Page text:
Originally Posted by David Bunch
My full-time job is managing a 1-hr. photo lab for a major chain store. I recently attended a regional meeting during which a Kodak rep was touting the benefits of their newest kiosks, specifically the quality of the scanners and the accuracy of the software. The rep made SURE to remind all of us to remove any passwords which would limit the customer from completing the order themselves (previously in place to help prevent prank waste), and NOT to inspect any pictures being copied, or the actual copies made. It seems their legal dept. has determined that if the lab personnel are not aware that the customer is violating copyright, the lab is not liable - only the customer.
So Kodak actively produces and markets equipment which is capable of enabling consumers to violate copyright, but they also encourage lab personnel to turn a blind eye and do nothing to stop it. They prolly figured out that the main reason a person would want a photo copied is to copy a photo they didn't take in the first place.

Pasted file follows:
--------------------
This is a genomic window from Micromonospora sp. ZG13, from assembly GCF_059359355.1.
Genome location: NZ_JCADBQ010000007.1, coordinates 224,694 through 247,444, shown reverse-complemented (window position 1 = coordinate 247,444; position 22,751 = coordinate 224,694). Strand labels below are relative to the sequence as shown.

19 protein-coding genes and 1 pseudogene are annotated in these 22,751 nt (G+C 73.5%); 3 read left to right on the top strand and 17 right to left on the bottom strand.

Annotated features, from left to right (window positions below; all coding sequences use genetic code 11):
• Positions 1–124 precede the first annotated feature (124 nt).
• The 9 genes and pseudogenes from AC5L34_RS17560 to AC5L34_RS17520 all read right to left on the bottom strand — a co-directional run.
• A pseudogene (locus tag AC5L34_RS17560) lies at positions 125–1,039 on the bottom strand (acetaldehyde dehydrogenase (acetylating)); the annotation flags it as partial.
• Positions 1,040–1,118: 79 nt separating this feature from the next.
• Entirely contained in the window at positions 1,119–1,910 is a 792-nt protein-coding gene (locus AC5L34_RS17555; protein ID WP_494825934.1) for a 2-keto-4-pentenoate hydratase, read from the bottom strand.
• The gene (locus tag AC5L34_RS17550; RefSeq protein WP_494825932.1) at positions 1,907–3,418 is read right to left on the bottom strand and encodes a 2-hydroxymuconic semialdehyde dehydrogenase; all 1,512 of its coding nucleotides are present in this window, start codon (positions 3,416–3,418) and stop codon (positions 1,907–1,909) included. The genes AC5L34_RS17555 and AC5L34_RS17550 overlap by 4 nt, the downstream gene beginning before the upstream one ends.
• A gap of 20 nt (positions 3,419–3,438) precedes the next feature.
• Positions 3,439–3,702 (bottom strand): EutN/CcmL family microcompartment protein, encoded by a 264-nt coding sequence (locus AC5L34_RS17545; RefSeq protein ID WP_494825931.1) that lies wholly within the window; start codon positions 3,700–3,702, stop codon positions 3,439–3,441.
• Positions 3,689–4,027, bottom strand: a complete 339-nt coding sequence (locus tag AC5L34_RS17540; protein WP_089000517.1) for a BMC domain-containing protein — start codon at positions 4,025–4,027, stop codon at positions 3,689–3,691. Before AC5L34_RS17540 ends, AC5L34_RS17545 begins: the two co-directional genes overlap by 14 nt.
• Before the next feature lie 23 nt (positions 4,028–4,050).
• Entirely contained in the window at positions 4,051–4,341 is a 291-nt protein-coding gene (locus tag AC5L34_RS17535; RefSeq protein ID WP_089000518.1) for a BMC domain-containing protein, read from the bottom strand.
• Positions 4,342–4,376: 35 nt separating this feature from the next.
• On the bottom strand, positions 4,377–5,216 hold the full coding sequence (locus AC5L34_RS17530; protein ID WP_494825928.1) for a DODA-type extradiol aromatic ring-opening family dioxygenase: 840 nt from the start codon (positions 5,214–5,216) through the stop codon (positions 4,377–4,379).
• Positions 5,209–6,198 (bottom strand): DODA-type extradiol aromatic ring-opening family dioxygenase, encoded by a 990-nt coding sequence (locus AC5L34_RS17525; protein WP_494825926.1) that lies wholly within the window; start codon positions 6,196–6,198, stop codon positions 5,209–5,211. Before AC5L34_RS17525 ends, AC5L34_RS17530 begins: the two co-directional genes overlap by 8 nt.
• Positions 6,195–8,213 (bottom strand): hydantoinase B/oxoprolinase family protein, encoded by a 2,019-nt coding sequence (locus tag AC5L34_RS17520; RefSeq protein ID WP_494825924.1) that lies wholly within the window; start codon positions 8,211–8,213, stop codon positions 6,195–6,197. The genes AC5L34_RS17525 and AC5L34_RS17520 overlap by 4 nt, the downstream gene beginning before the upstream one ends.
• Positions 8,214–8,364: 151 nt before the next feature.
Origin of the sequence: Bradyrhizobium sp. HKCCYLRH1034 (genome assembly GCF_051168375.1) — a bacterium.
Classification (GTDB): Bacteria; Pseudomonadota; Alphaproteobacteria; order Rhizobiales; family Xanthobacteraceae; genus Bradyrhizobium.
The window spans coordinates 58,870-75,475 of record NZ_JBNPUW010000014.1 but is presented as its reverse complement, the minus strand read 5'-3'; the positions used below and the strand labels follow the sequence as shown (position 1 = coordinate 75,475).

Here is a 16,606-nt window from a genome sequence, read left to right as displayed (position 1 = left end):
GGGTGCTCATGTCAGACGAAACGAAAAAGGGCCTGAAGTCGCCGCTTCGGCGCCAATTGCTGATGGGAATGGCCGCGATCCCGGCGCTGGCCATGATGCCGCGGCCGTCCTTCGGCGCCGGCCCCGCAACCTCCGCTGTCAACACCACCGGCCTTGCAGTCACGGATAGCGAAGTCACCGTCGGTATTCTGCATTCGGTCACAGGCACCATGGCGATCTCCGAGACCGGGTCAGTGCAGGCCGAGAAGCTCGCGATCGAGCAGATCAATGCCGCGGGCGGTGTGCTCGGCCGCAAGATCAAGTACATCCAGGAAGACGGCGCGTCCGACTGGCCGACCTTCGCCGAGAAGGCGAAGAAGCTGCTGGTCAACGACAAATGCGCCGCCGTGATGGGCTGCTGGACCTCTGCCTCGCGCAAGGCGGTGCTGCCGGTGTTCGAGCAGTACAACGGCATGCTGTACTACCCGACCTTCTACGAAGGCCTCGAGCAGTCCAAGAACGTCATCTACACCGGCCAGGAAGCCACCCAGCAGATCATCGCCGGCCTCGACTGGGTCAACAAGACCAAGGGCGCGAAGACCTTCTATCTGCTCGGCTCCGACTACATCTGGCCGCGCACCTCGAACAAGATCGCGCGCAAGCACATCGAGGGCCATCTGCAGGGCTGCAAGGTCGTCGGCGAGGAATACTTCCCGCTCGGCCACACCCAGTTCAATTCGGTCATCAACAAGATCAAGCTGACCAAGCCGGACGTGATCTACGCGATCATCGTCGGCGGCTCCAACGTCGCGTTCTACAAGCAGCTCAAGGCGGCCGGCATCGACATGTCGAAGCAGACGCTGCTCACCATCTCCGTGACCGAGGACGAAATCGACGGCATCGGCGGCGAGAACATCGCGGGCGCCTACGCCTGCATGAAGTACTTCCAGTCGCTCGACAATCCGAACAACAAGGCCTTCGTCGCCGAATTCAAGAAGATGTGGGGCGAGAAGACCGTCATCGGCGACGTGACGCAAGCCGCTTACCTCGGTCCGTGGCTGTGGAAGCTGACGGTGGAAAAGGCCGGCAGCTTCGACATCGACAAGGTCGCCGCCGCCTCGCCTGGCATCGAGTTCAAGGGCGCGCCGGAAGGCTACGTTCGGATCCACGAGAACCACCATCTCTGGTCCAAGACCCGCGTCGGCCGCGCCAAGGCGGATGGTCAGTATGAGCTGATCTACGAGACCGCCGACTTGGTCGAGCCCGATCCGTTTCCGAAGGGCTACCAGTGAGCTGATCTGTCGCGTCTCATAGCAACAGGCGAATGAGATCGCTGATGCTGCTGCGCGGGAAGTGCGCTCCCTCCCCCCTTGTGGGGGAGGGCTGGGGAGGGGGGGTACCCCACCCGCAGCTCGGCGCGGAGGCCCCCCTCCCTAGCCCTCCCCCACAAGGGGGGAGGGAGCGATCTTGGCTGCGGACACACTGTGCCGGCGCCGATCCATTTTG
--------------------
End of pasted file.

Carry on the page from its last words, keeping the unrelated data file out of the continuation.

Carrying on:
The Moral? If you thought Kodak cared one whit about Pros you were naive, and if you're a Pro and you still depend on the print orders for the majority of your income, you better think seriously about shifting to a labor-based business type a.s.a.p.
Pricing - 10yrs ago in one of my workshops, during the biz portion, we all spoke of pricing strategies. I predicted that ayone charging a low "session" fee in hopes of large print sales later, would be transitioning to another career soon, and better learn to upsell french fries in a hurry.
Inclusive pricing is better for the client, they know what they will pay upfront, they know what they will get, no surprises. The more upscale the client the more they appreciate that. The lower end clients are used to the bait & switch of old, and figure ways to screw you instead of getting screwed.